The penguin is an aquatic, flightless bird mostly found in the southern hemisphere. Because the designer of this airplane device knew that this machine would never fly it was given the penguin name! The aileron, elevator, and rudder surfaces and controls on this device are a close mimic of a real airplane as are the controls that are in the cockpit. The device was invented to permit fledgling pilots to attain ground taxiing skills without risking expensive damage and repairs to the real airplane. The trainer is too underpowered to fly, but it did approximate a real airplanes’ ground handling characteristics. The instructions and plans for building this device were actually published in the 1932 Flying and Glider Manual so that a home builder could make one for themselves. The way in which the device was used was as follows: After buckling into the machine a helmet was placed on the trainee. After the engine was started the trainee would attempt to navigate a specified course that was laid out in a large open field area. It was apparently important for the trainee to master applying full throttle and get the tail up off the ground. Then, by skillfully using the rudder, the device was navigated over the prescribed ground course. While in transit the ailerons would be used to keep the wings level and parallel to the ground. A set of observers would score the trainees’ proficiency in handling the device and the exercise would continue until it was felt that the skill level of the trainee was of a competent level to use an airworthy aircraft.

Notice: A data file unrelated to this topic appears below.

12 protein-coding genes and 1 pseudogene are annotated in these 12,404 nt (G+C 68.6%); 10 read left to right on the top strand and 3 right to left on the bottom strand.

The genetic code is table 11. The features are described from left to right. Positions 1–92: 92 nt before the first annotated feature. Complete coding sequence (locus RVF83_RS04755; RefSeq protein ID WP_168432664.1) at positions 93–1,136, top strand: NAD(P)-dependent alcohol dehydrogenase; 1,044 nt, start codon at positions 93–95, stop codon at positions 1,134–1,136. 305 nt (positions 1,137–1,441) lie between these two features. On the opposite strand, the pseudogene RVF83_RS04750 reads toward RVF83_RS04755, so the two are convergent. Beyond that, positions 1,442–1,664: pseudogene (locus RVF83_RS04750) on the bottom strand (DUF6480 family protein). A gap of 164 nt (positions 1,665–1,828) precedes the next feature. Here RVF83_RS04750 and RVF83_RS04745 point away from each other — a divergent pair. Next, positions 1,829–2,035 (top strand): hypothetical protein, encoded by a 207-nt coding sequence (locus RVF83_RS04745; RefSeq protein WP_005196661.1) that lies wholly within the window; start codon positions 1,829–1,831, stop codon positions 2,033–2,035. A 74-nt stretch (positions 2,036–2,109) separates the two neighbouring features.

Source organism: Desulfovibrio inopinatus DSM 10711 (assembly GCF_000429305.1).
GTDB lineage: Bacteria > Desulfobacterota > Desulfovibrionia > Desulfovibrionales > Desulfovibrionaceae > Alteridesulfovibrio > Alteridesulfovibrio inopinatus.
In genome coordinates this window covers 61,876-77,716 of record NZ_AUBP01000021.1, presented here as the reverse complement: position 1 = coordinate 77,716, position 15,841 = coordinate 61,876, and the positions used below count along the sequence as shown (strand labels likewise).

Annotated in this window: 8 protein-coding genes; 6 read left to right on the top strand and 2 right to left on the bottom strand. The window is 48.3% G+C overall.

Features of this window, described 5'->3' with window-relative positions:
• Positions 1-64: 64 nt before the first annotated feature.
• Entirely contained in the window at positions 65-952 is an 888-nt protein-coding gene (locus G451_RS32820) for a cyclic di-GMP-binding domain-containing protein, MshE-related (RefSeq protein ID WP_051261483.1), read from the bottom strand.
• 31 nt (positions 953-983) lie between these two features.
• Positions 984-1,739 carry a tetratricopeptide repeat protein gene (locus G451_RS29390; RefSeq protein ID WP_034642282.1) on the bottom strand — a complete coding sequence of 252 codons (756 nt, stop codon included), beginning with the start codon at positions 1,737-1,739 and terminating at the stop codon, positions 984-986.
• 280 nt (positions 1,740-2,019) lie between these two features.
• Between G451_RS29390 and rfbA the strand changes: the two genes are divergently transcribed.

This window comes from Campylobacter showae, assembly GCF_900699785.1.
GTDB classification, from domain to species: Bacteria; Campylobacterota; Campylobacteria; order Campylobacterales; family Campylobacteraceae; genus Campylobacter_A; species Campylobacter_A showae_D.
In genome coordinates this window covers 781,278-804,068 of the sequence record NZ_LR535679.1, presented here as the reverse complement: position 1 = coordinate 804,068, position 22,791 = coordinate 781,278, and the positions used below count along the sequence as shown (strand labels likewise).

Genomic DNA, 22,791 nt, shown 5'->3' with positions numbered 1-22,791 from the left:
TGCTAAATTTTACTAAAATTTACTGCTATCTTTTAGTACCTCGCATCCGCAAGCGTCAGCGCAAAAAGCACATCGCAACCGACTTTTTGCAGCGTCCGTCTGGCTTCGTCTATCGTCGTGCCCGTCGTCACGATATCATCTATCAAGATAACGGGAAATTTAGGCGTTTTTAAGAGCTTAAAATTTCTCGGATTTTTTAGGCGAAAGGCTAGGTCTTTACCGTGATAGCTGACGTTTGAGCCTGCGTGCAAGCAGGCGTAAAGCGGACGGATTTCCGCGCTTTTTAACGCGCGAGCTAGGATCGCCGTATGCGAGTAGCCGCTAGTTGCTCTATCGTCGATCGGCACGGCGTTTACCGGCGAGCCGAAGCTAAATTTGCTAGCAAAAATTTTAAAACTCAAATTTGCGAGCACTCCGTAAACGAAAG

My father designed and made the first five engines (2-S-17) for a Pre-Flight Trainer for Volmer Jensen ‘The Penguin’ (sic. ‘a bird that cannot fly’) …see “landlubber” article from Air Trails magazine circa 1944.